And you know what goes really well with a bowl of jollof rice? A traditional Nigerian vegetable salad, a spicy African stew like this spinach stew or yam stew, or these healthy plantain chips!

Or why not try another African seasoned rice next? This spiced Kenyan pilau recipe is just perfect!

Frequently Asked Questions

What type of rice should I use to make Jollof?

The traditional Jollof recipe uses long-grain rice.

The Nigerian Jollof uses parboiled long-gain rice that has been rinsed properly to remove the extra starch. This rice is less sticky but soggier, allowing it to absorb the sauce more easily.

Ghanaian Jollof instead prefers to use long-grained rice with higher starch content, like basmati rice. This rice is light and fluffy and does not absorb as much sauce.

Jollof rice is a famous dish in other Western African regions too, and they all make slight changes to the ingredients used. But we only tried the Nigerian and Ghanian versions, so we've only talked about them here.

In this recipe, we used the parboiled version, and we rinsed it thoroughly. So we called our Jollof rice "Nigerian-style". If you are using basmati, you can follow the same recipe without rinsing the rice, and you may have to cook it a bit longer.

So it's parboiled vs basmati. Which one should you choose? We suggest using whichever variety you are most familiar with so that you don't risk over/undercooking it. If you don't have a preference, go for whatever long-grain rice you find, and you'll be fine. The change in taste will be rather minimal.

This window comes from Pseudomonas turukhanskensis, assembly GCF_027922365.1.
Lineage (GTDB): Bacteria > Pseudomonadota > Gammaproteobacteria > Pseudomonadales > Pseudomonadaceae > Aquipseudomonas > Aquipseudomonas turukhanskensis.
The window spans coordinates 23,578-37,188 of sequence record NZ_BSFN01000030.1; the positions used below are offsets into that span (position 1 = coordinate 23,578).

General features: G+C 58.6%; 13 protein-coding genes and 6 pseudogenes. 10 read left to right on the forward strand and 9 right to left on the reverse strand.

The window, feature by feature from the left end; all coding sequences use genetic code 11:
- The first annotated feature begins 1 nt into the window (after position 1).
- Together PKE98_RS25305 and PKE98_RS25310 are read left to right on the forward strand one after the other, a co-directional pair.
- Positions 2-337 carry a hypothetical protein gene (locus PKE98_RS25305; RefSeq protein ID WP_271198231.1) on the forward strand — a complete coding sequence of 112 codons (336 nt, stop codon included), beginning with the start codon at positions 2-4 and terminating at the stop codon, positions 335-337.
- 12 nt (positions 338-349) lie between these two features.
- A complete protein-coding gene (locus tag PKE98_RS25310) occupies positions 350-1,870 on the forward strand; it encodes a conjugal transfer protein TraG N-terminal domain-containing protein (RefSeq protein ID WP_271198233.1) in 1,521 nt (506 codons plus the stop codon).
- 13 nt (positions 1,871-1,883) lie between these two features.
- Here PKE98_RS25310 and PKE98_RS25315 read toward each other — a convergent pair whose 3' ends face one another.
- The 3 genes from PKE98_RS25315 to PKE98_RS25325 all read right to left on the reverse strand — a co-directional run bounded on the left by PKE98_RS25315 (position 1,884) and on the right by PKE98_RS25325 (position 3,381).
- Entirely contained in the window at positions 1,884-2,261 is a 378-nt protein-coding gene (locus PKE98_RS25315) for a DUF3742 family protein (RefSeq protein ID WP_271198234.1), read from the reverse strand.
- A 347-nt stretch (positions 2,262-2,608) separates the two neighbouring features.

If, instead, you want to be a part of the big contest on who makes the best Jollof rice, then try both and cast your vote!

Is this recipe healthy?

Jollof rice ingredients are by themselves healthy. So if you don't follow any recipes that suggest using butter instead of oil, you'll be fine eating Jollof rice in normal quantities and regularly.

There are things you can do to make this recipe even healthier, though. You could use a long-grained brown rice variety, which is less processed and has more fibres than white rice. Or if you want to control your calorie intake, make this recipe keto by replacing rice with shredded cauliflower florets (AKA cauliflower rice) and the beans with diced tofu.

Is Jollof rice very spicy?